Methodist spirituality in a post-pandemic world

According to Google, searches for prayer were at an all-time high during the height of the pandemic. Six out of ten people in the US and around the world prayed for an end to the pandemic. People were desperate for a solution. But now that COVID is receding, churches have reopened, and we are resuming familiar ways, prayer searches are back to normal. Yet the need for a deep connection with God remains. How do we help people cultivate their own relationship with God? Good news! Methodist spirituality can anchor us in our post-pandemic world.

In this article, I am going to share three strategies to deepen congregational-based spirituality in your setting. But first, a word of warning. If you are tempted to skip this article because you think your congregation already provides deep spirituality, please read on and keep an open mind. Too many churches confuse reading or hearing about God with experiencing God for themselves.

Jesus’ Emphasis on Spiritual Community

A peek into the community that Jesus formed with his circle of closest friends gives us a good idea about life lived in spiritual community. These twelve disciples were a diverse group of people who might not normally mix, yet this group transcended their differences to become trusted friends.


First, they embraced honesty and vulnerability by living a transparent life. As they journeyed through life together, challenging themselves and one another, their transparency built trust.

Life on the road with Jesus wasn’t easy. Several of the disciples thought about returning to their old lives. On more than one occasion they couldn’t understand Jesus’ teaching and way of life. Despite all this, Jesus never sent them away, nor did they leave. They felt safe enough to share their confusion, doubts, what they really thought, felt, and believed. In other words, they practiced vulnerability, which opened the door to accountability.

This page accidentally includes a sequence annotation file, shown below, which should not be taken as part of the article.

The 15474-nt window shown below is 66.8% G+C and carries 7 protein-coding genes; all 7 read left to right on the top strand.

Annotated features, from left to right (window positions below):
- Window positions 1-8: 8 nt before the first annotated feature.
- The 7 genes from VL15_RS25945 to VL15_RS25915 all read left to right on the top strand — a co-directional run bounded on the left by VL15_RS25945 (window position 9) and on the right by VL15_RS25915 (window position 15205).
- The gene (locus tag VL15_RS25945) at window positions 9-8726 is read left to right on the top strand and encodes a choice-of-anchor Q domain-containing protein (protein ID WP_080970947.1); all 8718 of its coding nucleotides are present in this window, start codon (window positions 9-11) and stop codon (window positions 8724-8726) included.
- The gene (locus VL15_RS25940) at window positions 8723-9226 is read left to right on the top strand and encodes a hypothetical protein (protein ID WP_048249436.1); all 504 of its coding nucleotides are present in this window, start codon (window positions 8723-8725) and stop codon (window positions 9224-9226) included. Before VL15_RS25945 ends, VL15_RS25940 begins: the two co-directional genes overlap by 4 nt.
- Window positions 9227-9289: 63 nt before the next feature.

During their three years together, Jesus sent the twelve (and others) on assignments where they were told to heal the sick, raise the dead, and share the coming and presence of God’s Kin(g)dom. When the disciples returned, they would give account of who they spoke with and what they accomplished. Sometimes they had miracles to share! Other times they returned empty-handed. Regardless of the outcome, the twelve knew they were accountable to and loved by Jesus.

Spiritual Community in Early Methodism

In much the same way, early Methodists gathered in small groups, or “bands,” for spiritual growth. Historically, band meetings were centered around these five questions:

  1. What known sins have you committed since our last meeting?
  2. What temptations have you met with?
  3. How were you delivered?
  4. What have you thought, said, or done of which you doubt, whether it be sin or not?
  5. Have you nothing you desire to keep secret?

The purpose of these groups was to build genuine relationships with one another, and with God. This honesty, vulnerability, and accountability created powerful bonds between members, and with God. Methodist spirituality powerfully undergirded the church.